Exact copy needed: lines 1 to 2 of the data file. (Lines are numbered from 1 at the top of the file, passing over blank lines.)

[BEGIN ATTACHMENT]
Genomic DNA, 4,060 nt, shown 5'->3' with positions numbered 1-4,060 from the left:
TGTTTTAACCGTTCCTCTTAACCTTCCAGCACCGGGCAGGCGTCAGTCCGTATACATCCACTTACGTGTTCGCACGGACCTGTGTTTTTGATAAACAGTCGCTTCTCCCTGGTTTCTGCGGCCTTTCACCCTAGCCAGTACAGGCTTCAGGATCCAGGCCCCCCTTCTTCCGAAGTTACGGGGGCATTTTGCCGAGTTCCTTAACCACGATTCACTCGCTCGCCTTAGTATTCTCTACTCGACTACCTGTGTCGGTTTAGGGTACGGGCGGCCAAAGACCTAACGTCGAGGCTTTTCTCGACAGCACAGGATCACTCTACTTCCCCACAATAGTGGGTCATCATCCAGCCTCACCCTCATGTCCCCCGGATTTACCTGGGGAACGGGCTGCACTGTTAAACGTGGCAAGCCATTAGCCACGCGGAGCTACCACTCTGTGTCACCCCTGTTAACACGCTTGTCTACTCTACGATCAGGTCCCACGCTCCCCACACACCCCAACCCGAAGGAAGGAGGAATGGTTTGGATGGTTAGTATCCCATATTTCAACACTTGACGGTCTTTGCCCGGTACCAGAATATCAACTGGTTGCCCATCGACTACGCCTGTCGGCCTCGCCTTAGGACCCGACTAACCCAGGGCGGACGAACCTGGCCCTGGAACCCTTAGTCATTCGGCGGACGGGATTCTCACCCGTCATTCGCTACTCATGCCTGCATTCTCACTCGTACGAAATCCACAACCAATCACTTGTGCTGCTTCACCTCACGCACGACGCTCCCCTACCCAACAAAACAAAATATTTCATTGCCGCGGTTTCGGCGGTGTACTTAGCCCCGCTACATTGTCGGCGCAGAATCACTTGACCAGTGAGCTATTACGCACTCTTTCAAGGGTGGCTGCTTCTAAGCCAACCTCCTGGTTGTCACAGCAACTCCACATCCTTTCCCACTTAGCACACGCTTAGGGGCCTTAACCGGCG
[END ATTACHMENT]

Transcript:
Genomic DNA, 4,060 nt, shown 5'->3' with positions numbered 1-4,060 from the left:
TGTTTTAACCGTTCCTCTTAACCTTCCAGCACCGGGCAGGCGTCAGTCCGTATACATCCACTTACGTGTTCGCACGGACCTGTGTTTTTGATAAACAGTCGCTTCTCCCTGGTTTCTGCGGCCTTTCACCCTAGCCAGTACAGGCTTCAGGATCCAGGCCCCCCTTCTTCCGAAGTTACGGGGGCATTTTGCCGAGTTCCTTAACCACGATTCACTCGCTCGCCTTAGTATTCTCTACTCGACTACCTGTGTCGGTTTAGGGTACGGGCGGCCAAAGACCTAACGTCGAGGCTTTTCTCGACAGCACAGGATCACTCTACTTCCCCACAATAGTGGGTCATCATCCAGCCTCACCCTCATGTCCCCCGGATTTACCTGGGGAACGGGCTGCACTGTTAAACGTGGCAAGCCATTAGCCACGCGGAGCTACCACTCTGTGTCACCCCTGTTAACACGCTTGTCTACTCTACGATCAGGTCCCACGCTCCCCACACACCCCAACCCGAAGGAAGGAGGAATGGTTTGGATGGTTAGTATCCCATATTTCAACACTTGACGGTCTTTGCCCGGTACCAGAATATCAACTGGTTGCCCATCGACTACGCCTGTCGGCCTCGCCTTAGGACCCGACTAACCCAGGGCGGACGAACCTGGCCCTGGAACCCTTAGTCATTCGGCGGACGGGATTCTCACCCGTCATTCGCTACTCATGCCTGCATTCTCACTCGTACGAAATCCACAACCAATCACTTGTGCTGCTTCACCTCACGCACGACGCTCCCCTACCCAACAAAACAAAATATTTCATTGCCGCGGTTTCGGCGGTGTACTTAGCCCCGCTACATTGTCGGCGCAGAATCACTTGACCAGTGAGCTATTACGCACTCTTTCAAGGGTGGCTGCTTCTAAGCCAACCTCCTGGTTGTCACAGCAACTCCACATCCTTTCCCACTTAGCACACGCTTAGGGGCCTTAACCGGCG